Contemporary geopolitics is significantly shaped by nuclear programs of individual countries, which often cause international concern due to the shifting power and potential political and military crises. Iran Nuclear Deal, also known as the Joint Comprehensive Plan of Action (JCPOA), was an attempt to reduce the threat of increasing nuclear power in Iran, which is one of the major players on the Middle Eastern geopolitical map (Mozafari 119). For decades preceding this deal, the major political powers raised concerns regarding potential nuclear weapon development in Iran despite the claims voiced by Iranian politicians that nuclear power was used for peaceful purposes only (Mousavian and Mousavian 171). The tension increased, and it turned out that sanctions were not the best solution for addressing the problem, as they adversely affected all stakeholders. JCPOA signed between Iran and members of the so-called P5+1 including China, France, Russia, the United Kingdom, the United States, and Germany was welcomed as the optimal step towards the ultimate elimination of the nuclear program (Sterio 69). However, questions regarding its effectiveness remain.

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The foundation of the Iranian nuclear program was created in 1957 when Iran signed an agreement for civil nuclear cooperation with the United States (Mousavian and Mousavian 169). In 1958, Iran joined the International Atomic Energy Agency (IAEA) and then signed the Partial Nuclear Test Ban Treaty, thus vividly demonstrating its opposition to nuclear weapons production. Non-Proliferation of Nuclear Weapons Treaty signed five years later confirmed Iran’s peaceful intentions (Sterio 70). Nevertheless, in the 1970s-1980s, Iran developed its nuclear program, supported by the United States, Russia, Pakistan, and China. The USA, one of the countries that initially supported Iranian program, later claimed that the Iranian civilian nuclear program was actually used as a cover for military nuclear weapons development (Sterio 71). There have been reports that Iran continued to build nuclear facilities despite sanctions and agreements, which pointed to the pressing need of reaching a consensus that would satisfy all parties.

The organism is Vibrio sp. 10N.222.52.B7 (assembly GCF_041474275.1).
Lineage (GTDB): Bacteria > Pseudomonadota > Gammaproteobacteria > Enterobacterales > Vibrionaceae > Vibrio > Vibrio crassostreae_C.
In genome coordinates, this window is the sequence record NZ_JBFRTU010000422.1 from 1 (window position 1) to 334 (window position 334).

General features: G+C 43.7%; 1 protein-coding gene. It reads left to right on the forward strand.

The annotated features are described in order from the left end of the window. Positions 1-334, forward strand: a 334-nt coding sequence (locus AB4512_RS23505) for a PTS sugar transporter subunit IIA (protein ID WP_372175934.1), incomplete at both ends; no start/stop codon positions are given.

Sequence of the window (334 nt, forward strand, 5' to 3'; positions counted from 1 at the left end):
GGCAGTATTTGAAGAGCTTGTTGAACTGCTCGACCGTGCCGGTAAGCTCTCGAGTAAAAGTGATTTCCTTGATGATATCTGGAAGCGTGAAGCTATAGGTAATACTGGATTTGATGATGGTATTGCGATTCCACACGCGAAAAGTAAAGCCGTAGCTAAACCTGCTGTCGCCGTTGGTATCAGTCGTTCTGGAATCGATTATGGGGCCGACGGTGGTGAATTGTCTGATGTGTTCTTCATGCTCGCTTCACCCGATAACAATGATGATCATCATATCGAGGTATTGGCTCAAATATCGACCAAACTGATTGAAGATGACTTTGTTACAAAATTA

Many rounds of nuclear talks between Iran and major political powers failed, mainly because Iran was reluctant to give up its nuclear program without receiving some benefits in return. Finally, the Joint Plan of Action (JPA) was signed in 2013, which provided for a short-term suspension of some parts of the nuclear program in exchange for decreased economic sanctions (Sterio 73). JPA built the foundation for JCPOA signed two years later, which, among other things, showed Iran’s readiness to decrease the stockpile of low-enriched uranium, stop the construction of new uranium-enrichment facilities, and make all its nuclear-related projects transparent and open for International Atomic Energy Agency’s (IAEA) monitoring (Mousavian and Mousavian 187; Sterio 73-74). In many ways, this agreement was an important step towards ending the nuclear crisis in the region.

Iranian politicians were cautiously optimistic about the new opportunities provided by the agreement because they were expected to entail the lifting of sanctions (Mozafari 119). Researchers and governments participating in the agreement claimed that JCPOA contains the most comprehensive measures on nuclear nonproliferation that have ever been reached, which makes it a major diplomatic achievement (Mousavian and Mousavian 192). However, there are concerns that JCPOA will not bring the expected results, especially after President Trump announced his decision to withdraw from the deal (Laub n.p.). The climate of uncertainty following this much-criticized decision diminished the economic incentives that initially convinced Iran to sign the agreement. There are fears that the U.S. withdrawal from the deal will result in increased power struggles and may force Iran to break the agreement. Therefore, one may conclude that while JCPOA was welcomed as significant progress in Iranian nuclear program negotiations, its long-term effects may be limited.

    References
  • Laub, Zachary. “The Impact of the Iran Nuclear Agreement.” Council on Foreign Relations, 20 May 2018, https://www.cfr.org/backgrounder/impact-iran-nuclear-agreement. Accessed 25 Oct. 2018.
  • Mousavian, Seyed Hussain and Mohammad Mehdi Mousavian. “Building on the Iran Nuclear Deal for International Peace and Security.” Journal for Peace and Nuclear Disarmament, vol. 1, no. 1 (2018), pp. 169-192.
  • Mozafari, Masoud. “Saving the Joint Comprehensive Plan of Action: Full of Hope or Just Hopeless?” The Lancet, vo. 391 (2018), p. 119.
  • Sterio, Milena. “President Obama’s Legacy: The Iran Nuclear Agreement?” Case Western Reserve Journal of International Law, vol. 48, no. 69 (2016), pp. 69-82.